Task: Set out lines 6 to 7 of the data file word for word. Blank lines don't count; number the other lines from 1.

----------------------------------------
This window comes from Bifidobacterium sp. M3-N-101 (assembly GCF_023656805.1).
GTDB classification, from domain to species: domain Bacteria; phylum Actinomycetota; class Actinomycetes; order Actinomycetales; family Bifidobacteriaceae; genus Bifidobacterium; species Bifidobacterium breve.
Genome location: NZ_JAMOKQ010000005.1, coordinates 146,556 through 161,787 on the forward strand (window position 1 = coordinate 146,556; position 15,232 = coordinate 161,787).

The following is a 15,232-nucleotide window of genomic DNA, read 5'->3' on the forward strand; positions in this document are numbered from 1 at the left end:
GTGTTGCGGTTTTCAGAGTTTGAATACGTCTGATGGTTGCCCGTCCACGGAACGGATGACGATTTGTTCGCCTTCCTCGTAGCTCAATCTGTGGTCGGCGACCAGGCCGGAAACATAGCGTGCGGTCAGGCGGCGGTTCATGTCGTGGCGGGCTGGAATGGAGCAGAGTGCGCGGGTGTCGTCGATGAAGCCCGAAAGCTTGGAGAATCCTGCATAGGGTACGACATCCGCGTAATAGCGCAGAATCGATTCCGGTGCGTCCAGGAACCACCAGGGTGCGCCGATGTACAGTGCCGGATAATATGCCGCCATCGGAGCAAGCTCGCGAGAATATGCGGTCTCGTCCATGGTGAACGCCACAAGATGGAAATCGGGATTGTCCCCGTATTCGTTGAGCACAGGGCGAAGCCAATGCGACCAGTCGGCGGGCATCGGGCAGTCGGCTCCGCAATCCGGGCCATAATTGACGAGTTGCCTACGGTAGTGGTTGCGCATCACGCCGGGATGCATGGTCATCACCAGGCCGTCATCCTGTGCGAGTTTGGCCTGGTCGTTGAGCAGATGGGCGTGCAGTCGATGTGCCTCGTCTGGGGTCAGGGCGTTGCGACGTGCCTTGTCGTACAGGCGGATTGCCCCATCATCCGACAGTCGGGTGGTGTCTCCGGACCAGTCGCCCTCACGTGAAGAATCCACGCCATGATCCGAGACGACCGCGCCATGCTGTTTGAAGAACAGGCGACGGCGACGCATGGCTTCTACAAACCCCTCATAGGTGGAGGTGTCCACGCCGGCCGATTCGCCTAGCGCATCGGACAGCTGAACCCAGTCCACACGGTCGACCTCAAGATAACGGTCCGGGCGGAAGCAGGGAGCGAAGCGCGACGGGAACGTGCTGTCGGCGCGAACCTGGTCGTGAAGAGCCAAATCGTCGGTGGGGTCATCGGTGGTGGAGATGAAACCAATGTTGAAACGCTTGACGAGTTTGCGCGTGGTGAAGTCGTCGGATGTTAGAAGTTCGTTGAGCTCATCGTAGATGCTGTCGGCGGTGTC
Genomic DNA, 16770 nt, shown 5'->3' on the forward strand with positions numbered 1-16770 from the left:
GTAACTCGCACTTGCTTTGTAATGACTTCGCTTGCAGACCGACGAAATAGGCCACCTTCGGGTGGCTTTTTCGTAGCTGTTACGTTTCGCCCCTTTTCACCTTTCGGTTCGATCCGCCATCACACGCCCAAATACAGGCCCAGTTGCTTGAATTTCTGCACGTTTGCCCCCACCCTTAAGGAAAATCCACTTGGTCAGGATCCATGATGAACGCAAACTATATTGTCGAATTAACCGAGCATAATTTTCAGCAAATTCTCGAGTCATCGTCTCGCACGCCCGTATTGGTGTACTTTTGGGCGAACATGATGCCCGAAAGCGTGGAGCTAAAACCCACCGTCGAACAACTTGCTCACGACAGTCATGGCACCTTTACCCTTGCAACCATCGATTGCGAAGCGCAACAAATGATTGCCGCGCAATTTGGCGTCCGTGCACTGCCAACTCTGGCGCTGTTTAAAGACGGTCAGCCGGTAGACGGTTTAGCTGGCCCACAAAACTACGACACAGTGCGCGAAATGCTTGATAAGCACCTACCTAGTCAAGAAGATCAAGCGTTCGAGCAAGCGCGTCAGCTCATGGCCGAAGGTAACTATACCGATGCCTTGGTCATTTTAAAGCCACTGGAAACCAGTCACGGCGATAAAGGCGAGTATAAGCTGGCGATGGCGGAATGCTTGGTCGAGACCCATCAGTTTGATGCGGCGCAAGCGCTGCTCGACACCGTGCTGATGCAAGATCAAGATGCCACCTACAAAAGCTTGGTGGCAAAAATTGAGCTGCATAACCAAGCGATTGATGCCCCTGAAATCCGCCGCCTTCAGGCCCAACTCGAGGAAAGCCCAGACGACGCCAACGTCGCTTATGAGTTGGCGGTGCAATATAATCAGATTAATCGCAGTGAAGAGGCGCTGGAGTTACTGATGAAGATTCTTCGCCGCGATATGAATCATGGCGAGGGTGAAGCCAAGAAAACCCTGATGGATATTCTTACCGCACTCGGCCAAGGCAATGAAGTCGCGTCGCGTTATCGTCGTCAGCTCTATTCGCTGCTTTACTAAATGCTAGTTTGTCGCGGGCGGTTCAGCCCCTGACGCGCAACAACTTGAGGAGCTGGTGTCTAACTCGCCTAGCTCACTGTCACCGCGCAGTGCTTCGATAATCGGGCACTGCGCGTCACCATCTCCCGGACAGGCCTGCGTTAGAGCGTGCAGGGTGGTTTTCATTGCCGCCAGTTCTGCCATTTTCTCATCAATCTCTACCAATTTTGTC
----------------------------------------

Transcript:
Genomic DNA, 16770 nt, shown 5'->3' on the forward strand with positions numbered 1-16770 from the left:
GTAACTCGCACTTGCTTTGTAATGACTTCGCTTGCAGACCGACGAAATAGGCCACCTTCGGGTGGCTTTTTCGTAGCTGTTACGTTTCGCCCCTTTTCACCTTTCGGTTCGATCCGCCATCACACGCCCAAATACAGGCCCAGTTGCTTGAATTTCTGCACGTTTGCCCCCACCCTTAAGGAAAATCCACTTGGTCAGGATCCATGATGAACGCAAACTATATTGTCGAATTAACCGAGCATAATTTTCAGCAAATTCTCGAGTCATCGTCTCGCACGCCCGTATTGGTGTACTTTTGGGCGAACATGATGCCCGAAAGCGTGGAGCTAAAACCCACCGTCGAACAACTTGCTCACGACAGTCATGGCACCTTTACCCTTGCAACCATCGATTGCGAAGCGCAACAAATGATTGCCGCGCAATTTGGCGTCCGTGCACTGCCAACTCTGGCGCTGTTTAAAGACGGTCAGCCGGTAGACGGTTTAGCTGGCCCACAAAACTACGACACAGTGCGCGAAATGCTTGATAAGCACCTACCTAGTCAAGAAGATCAAGCGTTCGAGCAAGCGCGTCAGCTCATGGCCGAAGGTAACTATACCGATGCCTTGGTCATTTTAAAGCCACTGGAAACCAGTCACGGCGATAAAGGCGAGTATAAGCTGGCGATGGCGGAATGCTTGGTCGAGACCCATCAGTTTGATGCGGCGCAAGCGCTGCTCGACACCGTGCTGATGCAAGATCAAGATGCCACCTACAAAAGCTTGGTGGCAAAAATTGAGCTGCATAACCAAGCGATTGATGCCCCTGAAATCCGCCGCCTTCAGGCCCAACTCGAGGAAAGCCCAGACGACGCCAACGTCGCTTATGAGTTGGCGGTGCAATATAATCAGATTAATCGCAGTGAAGAGGCGCTGGAGTTACTGATGAAGATTCTTCGCCGCGATATGAATCATGGCGAGGGTGAAGCCAAGAAAACCCTGATGGATATTCTTACCGCACTCGGCCAAGGCAATGAAGTCGCGTCGCGTTATCGTCGTCAGCTCTATTCGCTGCTTTACTAAATGCTAGTTTGTCGCGGGCGGTTCAGCCCCTGACGCGCAACAACTTGAGGAGCTGGTGTCTAACTCGCCTAGCTCACTGTCACCGCGCAGTGCTTCGATAATCGGGCACTGCGCGTCACCATCTCCCGGACAGGCCTGCGTTAGAGCGTGCAGGGTGGTTTTCATTGCCGCCAGTTCTGCCATTTTCTCATCAATCTCTACCAATTTTGTC